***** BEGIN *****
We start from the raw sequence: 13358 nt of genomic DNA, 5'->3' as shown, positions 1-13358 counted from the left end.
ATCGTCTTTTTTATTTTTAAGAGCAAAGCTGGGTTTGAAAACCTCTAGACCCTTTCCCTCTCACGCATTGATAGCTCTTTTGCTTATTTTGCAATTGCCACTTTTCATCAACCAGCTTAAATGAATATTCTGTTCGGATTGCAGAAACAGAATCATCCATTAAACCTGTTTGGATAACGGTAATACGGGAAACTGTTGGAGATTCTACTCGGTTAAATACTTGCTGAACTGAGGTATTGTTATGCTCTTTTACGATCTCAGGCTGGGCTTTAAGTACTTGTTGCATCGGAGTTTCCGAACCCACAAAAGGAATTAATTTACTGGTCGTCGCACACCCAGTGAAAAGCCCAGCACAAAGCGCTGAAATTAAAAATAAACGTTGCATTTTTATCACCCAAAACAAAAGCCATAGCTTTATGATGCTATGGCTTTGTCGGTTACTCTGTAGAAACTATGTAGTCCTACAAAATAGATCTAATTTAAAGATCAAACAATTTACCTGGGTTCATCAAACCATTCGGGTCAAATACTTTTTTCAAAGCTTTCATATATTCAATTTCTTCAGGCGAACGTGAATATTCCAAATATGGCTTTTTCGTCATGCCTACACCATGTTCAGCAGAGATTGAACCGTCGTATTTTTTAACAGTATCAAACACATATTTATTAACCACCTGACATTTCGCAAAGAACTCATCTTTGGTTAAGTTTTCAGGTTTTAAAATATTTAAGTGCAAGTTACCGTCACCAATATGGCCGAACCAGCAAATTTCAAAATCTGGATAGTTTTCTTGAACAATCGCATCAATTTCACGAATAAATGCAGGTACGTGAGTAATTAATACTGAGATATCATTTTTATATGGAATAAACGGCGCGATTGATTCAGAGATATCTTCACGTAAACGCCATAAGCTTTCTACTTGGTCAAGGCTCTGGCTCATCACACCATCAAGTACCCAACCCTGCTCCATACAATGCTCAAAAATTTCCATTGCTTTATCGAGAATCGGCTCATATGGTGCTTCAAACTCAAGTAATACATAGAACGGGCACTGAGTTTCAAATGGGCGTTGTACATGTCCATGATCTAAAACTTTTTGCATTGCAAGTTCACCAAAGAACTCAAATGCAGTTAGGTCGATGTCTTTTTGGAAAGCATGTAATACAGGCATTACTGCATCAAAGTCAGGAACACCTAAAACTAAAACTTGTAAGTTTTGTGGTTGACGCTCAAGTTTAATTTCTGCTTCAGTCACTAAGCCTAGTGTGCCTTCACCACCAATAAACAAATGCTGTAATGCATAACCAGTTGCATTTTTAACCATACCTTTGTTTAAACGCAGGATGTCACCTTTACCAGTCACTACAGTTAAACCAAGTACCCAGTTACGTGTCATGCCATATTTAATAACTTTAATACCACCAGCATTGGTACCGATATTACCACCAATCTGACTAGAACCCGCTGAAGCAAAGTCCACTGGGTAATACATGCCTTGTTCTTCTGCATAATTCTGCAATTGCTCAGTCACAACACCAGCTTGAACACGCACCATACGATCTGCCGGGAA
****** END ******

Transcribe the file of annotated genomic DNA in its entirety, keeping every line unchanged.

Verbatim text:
We start from the raw sequence: 13358 nt of genomic DNA, 5'->3' as shown, positions 1-13358 counted from the left end.
ATCGTCTTTTTTATTTTTAAGAGCAAAGCTGGGTTTGAAAACCTCTAGACCCTTTCCCTCTCACGCATTGATAGCTCTTTTGCTTATTTTGCAATTGCCACTTTTCATCAACCAGCTTAAATGAATATTCTGTTCGGATTGCAGAAACAGAATCATCCATTAAACCTGTTTGGATAACGGTAATACGGGAAACTGTTGGAGATTCTACTCGGTTAAATACTTGCTGAACTGAGGTATTGTTATGCTCTTTTACGATCTCAGGCTGGGCTTTAAGTACTTGTTGCATCGGAGTTTCCGAACCCACAAAAGGAATTAATTTACTGGTCGTCGCACACCCAGTGAAAAGCCCAGCACAAAGCGCTGAAATTAAAAATAAACGTTGCATTTTTATCACCCAAAACAAAAGCCATAGCTTTATGATGCTATGGCTTTGTCGGTTACTCTGTAGAAACTATGTAGTCCTACAAAATAGATCTAATTTAAAGATCAAACAATTTACCTGGGTTCATCAAACCATTCGGGTCAAATACTTTTTTCAAAGCTTTCATATATTCAATTTCTTCAGGCGAACGTGAATATTCCAAATATGGCTTTTTCGTCATGCCTACACCATGTTCAGCAGAGATTGAACCGTCGTATTTTTTAACAGTATCAAACACATATTTATTAACCACCTGACATTTCGCAAAGAACTCATCTTTGGTTAAGTTTTCAGGTTTTAAAATATTTAAGTGCAAGTTACCGTCACCAATATGGCCGAACCAGCAAATTTCAAAATCTGGATAGTTTTCTTGAACAATCGCATCAATTTCACGAATAAATGCAGGTACGTGAGTAATTAATACTGAGATATCATTTTTATATGGAATAAACGGCGCGATTGATTCAGAGATATCTTCACGTAAACGCCATAAGCTTTCTACTTGGTCAAGGCTCTGGCTCATCACACCATCAAGTACCCAACCCTGCTCCATACAATGCTCAAAAATTTCCATTGCTTTATCGAGAATCGGCTCATATGGTGCTTCAAACTCAAGTAATACATAGAACGGGCACTGAGTTTCAAATGGGCGTTGTACATGTCCATGATCTAAAACTTTTTGCATTGCAAGTTCACCAAAGAACTCAAATGCAGTTAGGTCGATGTCTTTTTGGAAAGCATGTAATACAGGCATTACTGCATCAAAGTCAGGAACACCTAAAACTAAAACTTGTAAGTTTTGTGGTTGACGCTCAAGTTTAATTTCTGCTTCAGTCACTAAGCCTAGTGTGCCTTCACCACCAATAAACAAATGCTGTAATGCATAACCAGTTGCATTTTTAACCATACCTTTGTTTAAACGCAGGATGTCACCTTTACCAGTCACTACAGTTAAACCAAGTACCCAGTTACGTGTCATGCCATATTTAATAACTTTAATACCACCAGCATTGGTACCGATATTACCACCAATCTGACTAGAACCCGCTGAAGCAAAGTCCACTGGGTAATACATGCCTTGTTCTTCTGCATAATTCTGCAATTGCTCAGTCACAACACCAGCTTGAACACGCACCATACGATCTGCCGGGAA